Delta Airlines, seat 9c. Ruth was in 9a.
9b—between us—was empty.
I asked if she lives in St. Louis.
"I go to school there," Ruth said.
"Wow," I said. "I could never do that. Must be hard."
"It's a challenge, but I love it. And you?" she asked.
"College campus ministry. Headed to our national staff conference in St. Louis. Ever heard of InterVarsity? There's a chapter at your school."
"Yeah," she said. "One of my friends goes to InterVarsity. What do you do there?"
Only 60 seconds gone and I was fully engaged. She was sharp, conversational, mature.
"We study the Bible and try to apply it to our lives. You ever read the Bible?"
"I'm Jewish, Reformed," she said. "Not really practicing Judaism. So, no."
"How do you define what it means to be Jewish?" I asked. "I'm told by my rabbi friend that it's an ongoing discussion in the Jewish community."
"True. Not everyone agrees on a definition. My parents are both Jewish, so I was born into it."
We talked a bit more about Jewish identity—Orthodox, Conservative, Reformed, secular. Something along those lines. Then she asked about my Christianity.
"I'm an evangelical Christian," I said.
"What does evangelical really mean?"
"Evangelicals believe in the authority of the Bible and all that it teaches about Christ and salvation."
"So you take the Bible literally?" she asked.
This question comes up frequently in my travels. I was ready for her.
"Just the literal parts," I responded.
After a moment's pause she looked me dead in the eye and said abruptly, "Am I going to hell? Please tell me. I want to know what you think. I won't be offended by what you say."
I hesitated. She reassured me: "Seriously. I want to know."
Looking back across the empty seat between us, I could no longer see Ruth's face. Just her profile in the fading 6pm light, framed in the cabin window.
"Hell is a place God will never bother you again," I said. "None of his good gifts will be there. Is that what you want? It's your choice."
"I believe even an atheist will be accepted by God if they're a good person. More so than a bad religious person," she asserted.
Religious pluralism. I thought as much.
"May I challenge you with something?" I asked.
"It sounds like you're saying that anyone who's a good person will be accepted by God. It doesn't really depend on any religious commitments."
"That goes against how many Christians practice their faith. They believe the only path to God is through Jesus. So you're telling us we're wrong."
"Yes..." she said, "I suppose I am."
"Usually it's the other way around. People accuse Christians of being exclusive. But I guess everyone is exclusive at some point."
"I hadn't thought of it that way."
"Never sit by an evangelist on an airplane," I joked.
She laughed and waved a hand. "No, I love these conversations. I find them enlightening."
"You're a brave soul."
I asked about her studies. She feels called to be a doctor (like her father), to help people in need.
She explained her affiliation with an organization that provides free medical service to the rural poor in Latin America. She was articulate, impressive.
God was with me. I suggested she think of her calling and abilities as divine gifts and that if she would connect them to Jesus they'd come alive. She'd be empowered beyond her imaginings.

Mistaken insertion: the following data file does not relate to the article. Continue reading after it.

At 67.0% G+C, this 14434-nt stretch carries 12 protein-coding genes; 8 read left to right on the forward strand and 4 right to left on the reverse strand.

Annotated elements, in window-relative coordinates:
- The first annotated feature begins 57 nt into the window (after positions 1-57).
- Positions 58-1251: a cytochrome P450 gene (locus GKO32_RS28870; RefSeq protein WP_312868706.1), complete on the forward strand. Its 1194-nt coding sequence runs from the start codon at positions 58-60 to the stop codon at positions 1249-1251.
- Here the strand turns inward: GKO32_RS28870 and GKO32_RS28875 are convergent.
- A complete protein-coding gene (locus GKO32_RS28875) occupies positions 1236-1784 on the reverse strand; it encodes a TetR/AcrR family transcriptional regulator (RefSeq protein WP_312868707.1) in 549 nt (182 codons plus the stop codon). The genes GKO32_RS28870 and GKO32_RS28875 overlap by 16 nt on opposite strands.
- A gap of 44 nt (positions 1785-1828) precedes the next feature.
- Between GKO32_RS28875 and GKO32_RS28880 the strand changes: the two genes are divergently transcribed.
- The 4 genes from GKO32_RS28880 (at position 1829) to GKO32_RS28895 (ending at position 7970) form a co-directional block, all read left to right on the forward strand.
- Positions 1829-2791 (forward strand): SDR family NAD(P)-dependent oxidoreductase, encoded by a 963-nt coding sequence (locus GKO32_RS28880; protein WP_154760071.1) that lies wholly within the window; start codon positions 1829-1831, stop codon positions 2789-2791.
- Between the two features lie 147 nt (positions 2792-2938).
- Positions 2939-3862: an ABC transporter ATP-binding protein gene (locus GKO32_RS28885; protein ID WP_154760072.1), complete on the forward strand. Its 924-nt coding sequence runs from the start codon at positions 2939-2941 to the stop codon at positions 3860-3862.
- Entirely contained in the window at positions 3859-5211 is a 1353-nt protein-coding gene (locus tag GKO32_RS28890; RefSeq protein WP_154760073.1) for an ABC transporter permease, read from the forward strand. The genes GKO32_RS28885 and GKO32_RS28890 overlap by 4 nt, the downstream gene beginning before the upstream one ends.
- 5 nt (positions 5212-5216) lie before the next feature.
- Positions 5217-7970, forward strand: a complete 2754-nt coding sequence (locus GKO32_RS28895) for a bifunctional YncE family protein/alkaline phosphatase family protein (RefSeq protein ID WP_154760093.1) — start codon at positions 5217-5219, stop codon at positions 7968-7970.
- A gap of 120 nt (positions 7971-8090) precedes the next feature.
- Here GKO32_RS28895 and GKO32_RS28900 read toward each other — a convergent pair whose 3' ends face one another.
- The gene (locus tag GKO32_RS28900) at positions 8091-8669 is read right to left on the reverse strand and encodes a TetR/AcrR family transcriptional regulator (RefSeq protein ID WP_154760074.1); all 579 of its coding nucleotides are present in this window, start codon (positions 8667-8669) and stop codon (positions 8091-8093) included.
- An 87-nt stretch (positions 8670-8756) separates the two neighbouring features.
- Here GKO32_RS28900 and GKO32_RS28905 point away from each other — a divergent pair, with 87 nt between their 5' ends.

"I'll have to think about that," she reflected.
St. Louis was imminent. Before touchdown, our conversation took an unusual turn.
"I have a diagram for you," I said to Ruth in 9a.
The light was dim in the cabin as the pilot announced our initial descent into St. Louis.
"Okay," Ruth nodded.
"Here's Judaism." I drew a vertical line in the air, top to bottom. "And here's an offshoot." Now the line had become an h.
I continued: "This is how we normally think about Judaism and Christianity. Judaism is the straight line, Christianity the off-shoot."
"But what if it's the other way around?" I continued to mime. "What if Christianity is the true Judaism and the offshoot is simply a hold-over from the past?"
Ruth regarded me for a moment without speaking. For the first time in an hour, I was aware of the low rumble of jet propulsion. Finally, I offered gently, "Am I pushing you too hard?"
"Not at all. I want to think about these matters. Maybe you should come and talk to students at Wash U sometime."
"Just invite me. I come cheap."
She grinned and we talked more about her campus.
The big Delta plane was barreling down through the clouds. Sensing the Spirit, I asked Ruth if I could put one final idea on the table. One I rarely use. She agreed without hesitation.
I said carefully, "Perhaps God placed me here to talk with you on this flight."
"You're actually the second InterVarsity person I talked with today," she responded.
I laughed. "Maybe the Lord is trying to get your attention. Anyway, I don't want to get a messiah complex here. I don't normally tell people that God placed me in their life."
"It's okay," she said. "I know what you're saying."
We deplaned and walked up the jet bridge together. In the terminal, there was a brief handshake as I gave her my card, but didn't ask for her info. "Email me if you wish," I said lightly.
"Enjoy St. Louis," she said.
It was over. I kept my distance as we wound through the terminal.
Lord, would you touch the heart of Ruth in seat 9a.
This post was adapted from Rick Mattson's blog.
Plane, train, or automobile. Have you ever had a deep spiritual conversation with someone who didn't know Jesus? How was it similar to or different from Rick and Ruth's conversation? Share your experience in the comments below.
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